[09:05:08] And a lot of Republicans are not interested in going ahead and having to answer questions about Roy Moore every single day from here until Christmas. And I think one of the questions that we have to remember is that if Roy Moore loses this race, that's one problem. If he wins, these questions are going to continue when he is one of their colleagues in the U.S. Senate.

BERMAN: So, Amber, you know, we heard from Marc Short, you know, Kellyanne Conway had similar language over the weekend where she said if the statements are true, she condemns them. But she does think that Roy Moore has a right to defend himself. The White House is not pushing Roy Moore on to this island which, in effect, is giving Roy Moore some cover for now.

How long will or can that continue? Will it last after the president returns home?

AMBER PHILLIPS, POLITICAL REPORTER, WASHINGTON POST: Well, we have to wait to see. The president very clearly said when he was talking to reporters abroad this weekend, I'm not going to comment on that beyond my public statements from White House officials until I get back. It almost sounded like he's trying to decide whether he's going to stick by Roy Moore and give him cover, as I think you accurately describe it, John, by saying these allegations happened a while ago.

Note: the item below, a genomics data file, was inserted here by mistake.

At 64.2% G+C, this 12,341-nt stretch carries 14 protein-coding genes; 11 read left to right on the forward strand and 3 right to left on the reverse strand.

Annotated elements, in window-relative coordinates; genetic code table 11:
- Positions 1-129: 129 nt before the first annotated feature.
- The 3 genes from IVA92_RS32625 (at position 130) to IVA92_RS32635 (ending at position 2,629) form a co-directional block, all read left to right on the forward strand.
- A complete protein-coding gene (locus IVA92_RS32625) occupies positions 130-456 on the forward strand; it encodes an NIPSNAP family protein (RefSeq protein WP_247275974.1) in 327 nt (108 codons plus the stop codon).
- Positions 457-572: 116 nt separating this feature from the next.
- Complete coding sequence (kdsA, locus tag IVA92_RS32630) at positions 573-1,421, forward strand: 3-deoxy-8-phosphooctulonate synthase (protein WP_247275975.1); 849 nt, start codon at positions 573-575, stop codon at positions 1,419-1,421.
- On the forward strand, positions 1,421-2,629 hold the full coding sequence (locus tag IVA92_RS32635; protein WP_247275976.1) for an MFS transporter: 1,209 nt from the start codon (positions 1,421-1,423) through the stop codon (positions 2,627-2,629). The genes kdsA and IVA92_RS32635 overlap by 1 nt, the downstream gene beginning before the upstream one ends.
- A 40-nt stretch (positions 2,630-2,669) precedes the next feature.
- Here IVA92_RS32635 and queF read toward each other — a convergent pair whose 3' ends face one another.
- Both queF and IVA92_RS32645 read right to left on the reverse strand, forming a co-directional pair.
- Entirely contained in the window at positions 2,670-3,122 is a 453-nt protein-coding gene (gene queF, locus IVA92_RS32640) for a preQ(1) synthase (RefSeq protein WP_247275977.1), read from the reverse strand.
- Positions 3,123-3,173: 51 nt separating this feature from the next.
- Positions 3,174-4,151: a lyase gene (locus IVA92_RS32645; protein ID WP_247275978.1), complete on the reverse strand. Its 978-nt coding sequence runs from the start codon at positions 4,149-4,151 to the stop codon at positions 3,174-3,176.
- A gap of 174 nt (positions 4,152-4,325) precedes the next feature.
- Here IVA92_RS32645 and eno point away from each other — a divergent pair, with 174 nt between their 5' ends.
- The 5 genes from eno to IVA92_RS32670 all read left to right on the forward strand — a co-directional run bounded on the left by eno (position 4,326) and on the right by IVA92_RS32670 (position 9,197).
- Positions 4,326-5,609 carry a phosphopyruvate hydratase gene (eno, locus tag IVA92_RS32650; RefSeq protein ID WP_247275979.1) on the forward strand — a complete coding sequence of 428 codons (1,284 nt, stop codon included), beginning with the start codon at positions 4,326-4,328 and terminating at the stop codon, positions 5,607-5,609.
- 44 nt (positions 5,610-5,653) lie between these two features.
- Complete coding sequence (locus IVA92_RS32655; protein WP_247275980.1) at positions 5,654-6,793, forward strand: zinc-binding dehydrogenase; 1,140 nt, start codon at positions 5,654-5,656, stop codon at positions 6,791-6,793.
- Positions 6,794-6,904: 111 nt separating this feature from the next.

You know, a couple allegations shouldn't ruin one man's life. That's what Sarah Huckabee Sanders is sort of pressing right now. I think the president almost seems undecided if he's going to continue down that line of thought or side with the Pat Toomeys and Mitt Romneys and Bill Cassidys and Tim Scott's of the world by saying, oh, these allegations will never probably prove them, but they're really, really tough allegations for the Republican Party to stand by. He's got to go.

BERMAN: Look, not taking a position, for now, is actually taking a position. The White House may change. The president may change in the coming days, but the position they're taking right now is a statement in and of itself.

Alex Burns, a history lesson here Roy Moore says he's going to sue the "Washington Post." I'm old enough to remember when then candidate Donald Trump suggested he was going to sue the "New York Times" for its article last year during the campaign that had allegations of sexual harassment against him, as far as I know, those lawsuits never happened.

ALEX BURNS, CNN POLITICAL ANALYST: No, they didn't. And this is sort of, I think, an unfortunate trend in the way campaigns gets wage. Lawsuit threats are now treated as just an especially strong form of denial when in reality it's an attempt to intimidate publications and intimate women from coming forward and other accusers from coming forward in situations like these.